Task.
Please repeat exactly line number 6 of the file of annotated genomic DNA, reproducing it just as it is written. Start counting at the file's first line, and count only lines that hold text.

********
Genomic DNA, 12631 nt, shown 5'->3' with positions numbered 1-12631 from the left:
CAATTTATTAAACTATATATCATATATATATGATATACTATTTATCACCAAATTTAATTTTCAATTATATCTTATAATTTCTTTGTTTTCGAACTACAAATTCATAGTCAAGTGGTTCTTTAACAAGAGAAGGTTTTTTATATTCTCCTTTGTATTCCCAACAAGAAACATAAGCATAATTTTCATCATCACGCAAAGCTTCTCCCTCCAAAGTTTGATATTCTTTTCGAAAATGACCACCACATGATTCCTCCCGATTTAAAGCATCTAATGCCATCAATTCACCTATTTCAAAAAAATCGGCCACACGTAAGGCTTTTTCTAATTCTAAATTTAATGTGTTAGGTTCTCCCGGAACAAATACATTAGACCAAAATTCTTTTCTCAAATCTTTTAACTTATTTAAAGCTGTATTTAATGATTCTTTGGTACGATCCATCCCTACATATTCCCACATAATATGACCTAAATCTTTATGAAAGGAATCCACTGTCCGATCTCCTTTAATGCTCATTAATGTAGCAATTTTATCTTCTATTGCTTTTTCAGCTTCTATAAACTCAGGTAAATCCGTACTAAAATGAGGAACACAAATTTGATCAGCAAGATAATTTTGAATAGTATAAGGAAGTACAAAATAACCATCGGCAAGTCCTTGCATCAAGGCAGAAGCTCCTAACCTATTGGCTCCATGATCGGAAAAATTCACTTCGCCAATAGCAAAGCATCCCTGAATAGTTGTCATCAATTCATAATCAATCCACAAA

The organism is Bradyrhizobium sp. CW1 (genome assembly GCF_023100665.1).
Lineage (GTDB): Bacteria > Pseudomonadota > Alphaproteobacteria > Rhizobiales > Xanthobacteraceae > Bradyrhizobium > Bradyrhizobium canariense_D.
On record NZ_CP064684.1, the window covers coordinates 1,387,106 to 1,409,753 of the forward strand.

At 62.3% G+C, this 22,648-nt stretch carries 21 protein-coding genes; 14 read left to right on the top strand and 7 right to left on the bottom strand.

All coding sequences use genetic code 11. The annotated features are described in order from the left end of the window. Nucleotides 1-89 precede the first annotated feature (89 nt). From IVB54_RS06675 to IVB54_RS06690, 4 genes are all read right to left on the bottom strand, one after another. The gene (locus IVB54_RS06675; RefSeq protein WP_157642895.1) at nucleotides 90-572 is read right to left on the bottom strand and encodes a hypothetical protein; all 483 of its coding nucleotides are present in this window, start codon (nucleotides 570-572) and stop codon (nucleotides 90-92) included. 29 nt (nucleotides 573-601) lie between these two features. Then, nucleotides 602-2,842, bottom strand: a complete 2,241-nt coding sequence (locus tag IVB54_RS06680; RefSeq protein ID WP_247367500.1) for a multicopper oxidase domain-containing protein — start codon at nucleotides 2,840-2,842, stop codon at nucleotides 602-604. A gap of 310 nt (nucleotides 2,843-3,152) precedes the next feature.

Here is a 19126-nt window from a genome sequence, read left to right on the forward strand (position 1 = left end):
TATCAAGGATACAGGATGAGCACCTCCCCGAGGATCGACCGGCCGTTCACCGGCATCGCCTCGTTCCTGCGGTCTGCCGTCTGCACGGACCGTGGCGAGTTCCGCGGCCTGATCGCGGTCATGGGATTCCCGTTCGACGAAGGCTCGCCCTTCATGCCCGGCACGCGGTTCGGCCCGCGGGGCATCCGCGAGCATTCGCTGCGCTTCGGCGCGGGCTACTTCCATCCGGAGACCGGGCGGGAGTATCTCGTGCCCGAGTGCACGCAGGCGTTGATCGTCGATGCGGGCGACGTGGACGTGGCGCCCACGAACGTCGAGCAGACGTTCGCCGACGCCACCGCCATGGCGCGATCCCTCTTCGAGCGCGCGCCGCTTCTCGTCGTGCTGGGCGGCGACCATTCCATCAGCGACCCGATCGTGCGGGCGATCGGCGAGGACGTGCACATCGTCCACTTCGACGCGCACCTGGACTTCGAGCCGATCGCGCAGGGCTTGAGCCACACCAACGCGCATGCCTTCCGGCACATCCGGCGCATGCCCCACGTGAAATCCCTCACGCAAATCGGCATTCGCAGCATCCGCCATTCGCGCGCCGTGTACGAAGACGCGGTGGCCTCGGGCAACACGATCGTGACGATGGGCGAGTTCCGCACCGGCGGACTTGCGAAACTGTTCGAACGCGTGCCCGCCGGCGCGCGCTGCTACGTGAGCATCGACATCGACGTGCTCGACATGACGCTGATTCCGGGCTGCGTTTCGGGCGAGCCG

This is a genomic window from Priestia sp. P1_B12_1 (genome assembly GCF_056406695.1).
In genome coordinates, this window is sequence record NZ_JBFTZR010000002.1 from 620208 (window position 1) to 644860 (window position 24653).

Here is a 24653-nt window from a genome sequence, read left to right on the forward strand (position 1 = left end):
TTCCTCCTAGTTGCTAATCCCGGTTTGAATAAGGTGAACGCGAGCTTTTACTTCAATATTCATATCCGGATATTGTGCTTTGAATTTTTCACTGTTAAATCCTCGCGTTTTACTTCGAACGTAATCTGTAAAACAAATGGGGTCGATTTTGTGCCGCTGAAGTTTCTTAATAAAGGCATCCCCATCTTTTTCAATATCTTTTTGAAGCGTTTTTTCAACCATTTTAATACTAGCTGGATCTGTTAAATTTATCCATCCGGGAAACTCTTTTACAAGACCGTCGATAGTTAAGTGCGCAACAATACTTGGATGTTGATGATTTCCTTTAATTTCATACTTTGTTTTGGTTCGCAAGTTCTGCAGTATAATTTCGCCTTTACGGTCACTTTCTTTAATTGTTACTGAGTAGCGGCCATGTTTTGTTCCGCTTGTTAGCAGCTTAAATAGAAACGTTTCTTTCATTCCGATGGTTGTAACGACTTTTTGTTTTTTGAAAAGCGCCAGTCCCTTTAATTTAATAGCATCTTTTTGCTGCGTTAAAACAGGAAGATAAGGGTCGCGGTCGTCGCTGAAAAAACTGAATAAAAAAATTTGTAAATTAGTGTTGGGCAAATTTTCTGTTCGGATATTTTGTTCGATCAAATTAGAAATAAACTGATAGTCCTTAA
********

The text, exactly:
At 62.3% G+C, this 22,648-nt stretch carries 21 protein-coding genes; 14 read left to right on the top strand and 7 right to left on the bottom strand.